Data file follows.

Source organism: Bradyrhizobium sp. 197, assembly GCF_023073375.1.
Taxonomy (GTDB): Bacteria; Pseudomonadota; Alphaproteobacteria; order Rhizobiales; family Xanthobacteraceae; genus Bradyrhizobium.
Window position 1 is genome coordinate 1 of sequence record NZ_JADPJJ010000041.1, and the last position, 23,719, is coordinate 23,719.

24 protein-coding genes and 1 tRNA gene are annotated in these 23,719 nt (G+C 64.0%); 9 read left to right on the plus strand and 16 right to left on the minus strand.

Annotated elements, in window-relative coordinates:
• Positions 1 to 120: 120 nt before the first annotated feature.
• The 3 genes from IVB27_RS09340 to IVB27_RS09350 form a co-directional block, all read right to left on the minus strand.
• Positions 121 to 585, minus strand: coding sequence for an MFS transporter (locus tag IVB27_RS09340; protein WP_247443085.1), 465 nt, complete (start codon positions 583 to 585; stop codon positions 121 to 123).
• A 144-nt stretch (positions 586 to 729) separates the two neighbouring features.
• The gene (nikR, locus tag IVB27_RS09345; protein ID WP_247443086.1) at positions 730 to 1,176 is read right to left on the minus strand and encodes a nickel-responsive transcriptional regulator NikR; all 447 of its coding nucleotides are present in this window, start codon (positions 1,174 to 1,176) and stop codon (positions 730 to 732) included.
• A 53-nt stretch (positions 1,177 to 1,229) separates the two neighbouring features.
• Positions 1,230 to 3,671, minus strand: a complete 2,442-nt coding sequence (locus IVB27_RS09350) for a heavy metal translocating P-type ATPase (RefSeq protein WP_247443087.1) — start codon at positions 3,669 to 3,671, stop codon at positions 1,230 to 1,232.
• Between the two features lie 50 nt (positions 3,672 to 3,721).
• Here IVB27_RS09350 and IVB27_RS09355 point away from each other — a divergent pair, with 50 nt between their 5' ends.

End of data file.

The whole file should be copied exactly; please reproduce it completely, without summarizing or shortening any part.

Source organism: Bradyrhizobium sp. 197, assembly GCF_023073375.1.
Taxonomy (GTDB): Bacteria; Pseudomonadota; Alphaproteobacteria; order Rhizobiales; family Xanthobacteraceae; genus Bradyrhizobium.
Window position 1 is genome coordinate 1 of sequence record NZ_JADPJJ010000041.1, and the last position, 23,719, is coordinate 23,719.

24 protein-coding genes and 1 tRNA gene are annotated in these 23,719 nt (G+C 64.0%); 9 read left to right on the plus strand and 16 right to left on the minus strand.

Annotated elements, in window-relative coordinates:
• Positions 1 to 120: 120 nt before the first annotated feature.
• The 3 genes from IVB27_RS09340 to IVB27_RS09350 form a co-directional block, all read right to left on the minus strand.
• Positions 121 to 585, minus strand: coding sequence for an MFS transporter (locus tag IVB27_RS09340; protein WP_247443085.1), 465 nt, complete (start codon positions 583 to 585; stop codon positions 121 to 123).
• A 144-nt stretch (positions 586 to 729) separates the two neighbouring features.
• The gene (nikR, locus tag IVB27_RS09345; protein ID WP_247443086.1) at positions 730 to 1,176 is read right to left on the minus strand and encodes a nickel-responsive transcriptional regulator NikR; all 447 of its coding nucleotides are present in this window, start codon (positions 1,174 to 1,176) and stop codon (positions 730 to 732) included.
• A 53-nt stretch (positions 1,177 to 1,229) separates the two neighbouring features.
• Positions 1,230 to 3,671, minus strand: a complete 2,442-nt coding sequence (locus IVB27_RS09350) for a heavy metal translocating P-type ATPase (RefSeq protein WP_247443087.1) — start codon at positions 3,669 to 3,671, stop codon at positions 1,230 to 1,232.
• Between the two features lie 50 nt (positions 3,672 to 3,721).
• Here IVB27_RS09350 and IVB27_RS09355 point away from each other — a divergent pair, with 50 nt between their 5' ends.